Sustainability, Wellness & Learning (SWELL)
Sustainability, Wellness & Learning (SWELL) is a campus food initiative to promote wellness through hands-on learning and skill building in sustainability practices to regenerate human health, cultivate a mindful society, and protect planet Earth.
SWELL encompasses a trans-disciplinary approach to food and eating, linking health and sustainability together, thereby leveraging their co-benefits. Thus, SWELL leverages the emerging synergies when health promotion and sustainability (e.g., economic, environmental, social) become integrated. For example, purchasing locally grown food is good for health and a vibrant local food system, while it supports farmers and the land they cultivate.
SWELL was launched when UCCS transitioned to a self-operated food service structure. Several programs fall under SWELL, including Food Next Door, the Flying Carrot Food Literacy Program, and Grain School. SWELL initiatives currently under way include research and outreach on the pathways from Farm to Institution and SWELL latest launch of the Foodshed Forum.
Where Our Food Comes From
UCCS is committed to playing a vital role in the economic development of the Southern Colorado region. We procure locally grown and ethically raised produce, milk, cheese, meat, and eggs from small to medium size farms situated along the Arkansas and Rio Grande rivers. These two rivers make up the Pikes Peak region's most important foodshed. The San Luis Valley produces some of the best potatoes and is one of the few areas in the United States to grow quinoa. Pueblo and Rocky Ford are famous for a world-class onion, the Valencia onion Nr. 6, known to contain substances that may reduce the risk of breast cancer. Pueblo, Colorado is also the home of the Pueblo Chile Growers Association, which represents the region's own variety of hot, hot chile, the famous Pueblo Chile! Melons, mulberries, tomatoes, tomatillos, cucumbers, beets, carrots, eggplant, squash, pumpkins, garlic, leafy dark greens, and herbs, along with cold weather crops such as cabbage, kale, asparagus, and radishes make up for a bountiful Colorado harvest from this bioregion. In addition, dry beans and organic grains and flour are also common crops available from both the San Luis and Arkansas Valleys. There are also numerous ranches raising grass-finished cattle, lamb, bison, and heritage pork. Both the Arkansas and San Luis Valley have food hubs -- cooperatives of farmers working together to bring fresh, local food to people, restaurants, grocery stores, and institutions. The Arkansas Valley Organic Growers (AVOG) and the Valley Roots Food Hub work closely together representing this bioregion.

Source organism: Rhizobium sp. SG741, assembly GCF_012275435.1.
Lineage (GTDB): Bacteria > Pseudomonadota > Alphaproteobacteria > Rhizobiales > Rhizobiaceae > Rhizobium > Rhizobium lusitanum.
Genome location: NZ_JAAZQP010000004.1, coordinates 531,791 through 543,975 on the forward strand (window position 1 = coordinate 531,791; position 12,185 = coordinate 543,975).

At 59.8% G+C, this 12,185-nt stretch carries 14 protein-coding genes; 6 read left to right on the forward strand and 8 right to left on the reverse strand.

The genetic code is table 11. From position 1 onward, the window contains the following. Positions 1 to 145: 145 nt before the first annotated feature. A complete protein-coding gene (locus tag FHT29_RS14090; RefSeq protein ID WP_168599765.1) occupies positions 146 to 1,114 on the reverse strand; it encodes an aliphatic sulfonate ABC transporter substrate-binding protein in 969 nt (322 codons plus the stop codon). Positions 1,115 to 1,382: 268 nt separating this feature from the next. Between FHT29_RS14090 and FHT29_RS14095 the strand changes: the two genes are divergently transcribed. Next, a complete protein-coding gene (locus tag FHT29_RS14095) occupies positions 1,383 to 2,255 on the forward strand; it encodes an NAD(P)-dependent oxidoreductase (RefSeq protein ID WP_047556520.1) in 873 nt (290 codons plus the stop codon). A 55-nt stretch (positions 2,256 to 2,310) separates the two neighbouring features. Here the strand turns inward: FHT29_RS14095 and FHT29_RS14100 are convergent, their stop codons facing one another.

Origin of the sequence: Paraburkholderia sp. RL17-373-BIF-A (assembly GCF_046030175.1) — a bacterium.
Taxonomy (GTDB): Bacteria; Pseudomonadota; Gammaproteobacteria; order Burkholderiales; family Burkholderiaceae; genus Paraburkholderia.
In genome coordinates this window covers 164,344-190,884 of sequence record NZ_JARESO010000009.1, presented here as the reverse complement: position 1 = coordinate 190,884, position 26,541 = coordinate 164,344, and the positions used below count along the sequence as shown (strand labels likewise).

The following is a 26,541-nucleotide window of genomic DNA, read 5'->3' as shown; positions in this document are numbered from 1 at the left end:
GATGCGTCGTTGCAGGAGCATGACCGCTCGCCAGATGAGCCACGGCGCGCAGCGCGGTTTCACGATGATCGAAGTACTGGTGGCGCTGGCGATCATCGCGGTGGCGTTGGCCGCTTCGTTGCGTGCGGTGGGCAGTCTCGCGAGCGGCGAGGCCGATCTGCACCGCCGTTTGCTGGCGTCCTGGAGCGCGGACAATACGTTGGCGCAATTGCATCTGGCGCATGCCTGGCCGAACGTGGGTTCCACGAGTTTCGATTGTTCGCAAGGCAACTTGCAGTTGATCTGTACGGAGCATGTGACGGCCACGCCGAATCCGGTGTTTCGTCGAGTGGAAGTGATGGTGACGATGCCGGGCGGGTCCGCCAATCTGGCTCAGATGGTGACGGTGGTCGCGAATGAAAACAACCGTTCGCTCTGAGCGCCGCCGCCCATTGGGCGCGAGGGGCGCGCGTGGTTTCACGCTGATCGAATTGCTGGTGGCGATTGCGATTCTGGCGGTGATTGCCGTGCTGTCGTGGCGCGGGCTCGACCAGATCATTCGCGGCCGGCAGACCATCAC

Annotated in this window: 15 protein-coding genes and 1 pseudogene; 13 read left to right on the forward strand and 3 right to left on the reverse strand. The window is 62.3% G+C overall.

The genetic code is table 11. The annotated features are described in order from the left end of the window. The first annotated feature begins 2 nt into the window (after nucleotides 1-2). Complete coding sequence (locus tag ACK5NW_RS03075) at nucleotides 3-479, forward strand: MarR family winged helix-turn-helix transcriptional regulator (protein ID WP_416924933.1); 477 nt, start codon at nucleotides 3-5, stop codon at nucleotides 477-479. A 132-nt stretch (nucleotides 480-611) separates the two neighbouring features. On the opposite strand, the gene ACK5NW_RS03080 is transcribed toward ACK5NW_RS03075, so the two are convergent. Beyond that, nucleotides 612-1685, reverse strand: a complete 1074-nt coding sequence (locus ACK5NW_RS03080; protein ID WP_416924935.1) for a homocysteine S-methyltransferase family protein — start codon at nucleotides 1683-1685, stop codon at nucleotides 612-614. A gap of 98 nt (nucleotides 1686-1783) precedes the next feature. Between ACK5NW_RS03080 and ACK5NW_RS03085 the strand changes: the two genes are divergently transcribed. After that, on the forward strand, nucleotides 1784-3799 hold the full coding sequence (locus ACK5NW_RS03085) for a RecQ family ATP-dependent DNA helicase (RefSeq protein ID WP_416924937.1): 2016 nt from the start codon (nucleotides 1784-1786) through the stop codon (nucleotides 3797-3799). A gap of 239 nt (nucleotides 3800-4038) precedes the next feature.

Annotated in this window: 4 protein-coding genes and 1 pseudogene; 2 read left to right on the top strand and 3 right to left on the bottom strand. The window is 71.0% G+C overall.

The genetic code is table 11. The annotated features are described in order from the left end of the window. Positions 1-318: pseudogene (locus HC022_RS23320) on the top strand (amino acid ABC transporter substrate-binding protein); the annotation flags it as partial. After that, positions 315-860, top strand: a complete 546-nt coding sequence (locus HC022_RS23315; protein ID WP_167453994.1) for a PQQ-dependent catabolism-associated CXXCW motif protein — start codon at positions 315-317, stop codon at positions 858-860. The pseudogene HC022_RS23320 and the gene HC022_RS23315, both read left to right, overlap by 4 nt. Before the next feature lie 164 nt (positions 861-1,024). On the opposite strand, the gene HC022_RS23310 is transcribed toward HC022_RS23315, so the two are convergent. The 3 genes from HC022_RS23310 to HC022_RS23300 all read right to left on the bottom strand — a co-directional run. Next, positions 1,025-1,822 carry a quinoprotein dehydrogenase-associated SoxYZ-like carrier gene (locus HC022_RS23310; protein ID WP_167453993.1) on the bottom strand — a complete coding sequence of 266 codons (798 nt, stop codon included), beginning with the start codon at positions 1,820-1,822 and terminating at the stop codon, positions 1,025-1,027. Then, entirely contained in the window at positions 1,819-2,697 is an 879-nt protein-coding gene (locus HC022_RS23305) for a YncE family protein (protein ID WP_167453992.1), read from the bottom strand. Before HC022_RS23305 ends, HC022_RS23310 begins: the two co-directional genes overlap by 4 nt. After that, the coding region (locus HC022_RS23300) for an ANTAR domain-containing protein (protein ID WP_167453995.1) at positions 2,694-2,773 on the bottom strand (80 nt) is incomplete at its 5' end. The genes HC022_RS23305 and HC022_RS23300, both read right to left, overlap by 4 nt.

Further, our sourcing also includes Northern Colorado, the Western slope, and Southwestern Colorado, especially considering Palisade's and Dove Creek's exceptional growing conditions for stone fruit and dry beans, respectively. We believe that it is vitally important to understand where our food comes from and to develop long-term relationships with farmers and producers in and around our region. With our own farm on campus and farmers "Next Door" belonging to our closest watershed of the Arkansas river, we have taken a three-prong approach to defining local:
1. Food Next Door: food grown on campus and within the upper and lower Arkansas river watershed
2. Colorado: food grown in Colorado
3. Regional: food grown in bordering states such as New Mexico, Kansas, Utah, Wyoming, and Arizona
The UCCS campus is actively involved in addressing global issues surrounding our shared food supply. Our goal is to become a role model for the integration of healthy, sustainable, organic, and local food in retail and residential dining with an underlying theme that connects food to people and people to nature. In this way, we will nourish our campus community with this food and propose food as key link in cultivating relationships along the journey from field to plate.